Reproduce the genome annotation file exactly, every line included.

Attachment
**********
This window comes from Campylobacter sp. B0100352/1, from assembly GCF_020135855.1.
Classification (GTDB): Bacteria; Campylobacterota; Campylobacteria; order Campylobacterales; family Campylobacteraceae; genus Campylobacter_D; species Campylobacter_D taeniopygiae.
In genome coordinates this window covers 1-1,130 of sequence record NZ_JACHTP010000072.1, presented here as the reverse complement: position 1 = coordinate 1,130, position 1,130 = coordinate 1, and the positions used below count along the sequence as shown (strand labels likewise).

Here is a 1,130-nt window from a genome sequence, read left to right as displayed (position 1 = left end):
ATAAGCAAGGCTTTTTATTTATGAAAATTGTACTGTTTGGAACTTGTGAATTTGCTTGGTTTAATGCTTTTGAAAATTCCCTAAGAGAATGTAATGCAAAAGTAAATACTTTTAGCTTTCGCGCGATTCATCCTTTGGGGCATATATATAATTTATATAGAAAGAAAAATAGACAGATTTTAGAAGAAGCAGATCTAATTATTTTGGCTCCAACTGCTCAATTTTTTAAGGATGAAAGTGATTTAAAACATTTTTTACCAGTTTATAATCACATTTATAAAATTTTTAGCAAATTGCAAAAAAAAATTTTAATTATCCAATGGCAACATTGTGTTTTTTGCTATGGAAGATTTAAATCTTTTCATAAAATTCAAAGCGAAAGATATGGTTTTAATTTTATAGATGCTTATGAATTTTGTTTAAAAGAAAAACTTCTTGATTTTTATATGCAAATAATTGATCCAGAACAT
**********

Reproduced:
This window comes from Campylobacter sp. B0100352/1, from assembly GCF_020135855.1.
Classification (GTDB): Bacteria; Campylobacterota; Campylobacteria; order Campylobacterales; family Campylobacteraceae; genus Campylobacter_D; species Campylobacter_D taeniopygiae.
In genome coordinates this window covers 1-1,130 of sequence record NZ_JACHTP010000072.1, presented here as the reverse complement: position 1 = coordinate 1,130, position 1,130 = coordinate 1, and the positions used below count along the sequence as shown (strand labels likewise).

Here is a 1,130-nt window from a genome sequence, read left to right as displayed (position 1 = left end):
ATAAGCAAGGCTTTTTATTTATGAAAATTGTACTGTTTGGAACTTGTGAATTTGCTTGGTTTAATGCTTTTGAAAATTCCCTAAGAGAATGTAATGCAAAAGTAAATACTTTTAGCTTTCGCGCGATTCATCCTTTGGGGCATATATATAATTTATATAGAAAGAAAAATAGACAGATTTTAGAAGAAGCAGATCTAATTATTTTGGCTCCAACTGCTCAATTTTTTAAGGATGAAAGTGATTTAAAACATTTTTTACCAGTTTATAATCACATTTATAAAATTTTTAGCAAATTGCAAAAAAAAATTTTAATTATCCAATGGCAACATTGTGTTTTTTGCTATGGAAGATTTAAATCTTTTCATAAAATTCAAAGCGAAAGATATGGTTTTAATTTTATAGATGCTTATGAATTTTGTTTAAAAGAAAAACTTCTTGATTTTTATATGCAAATAATTGATCCAGAACAT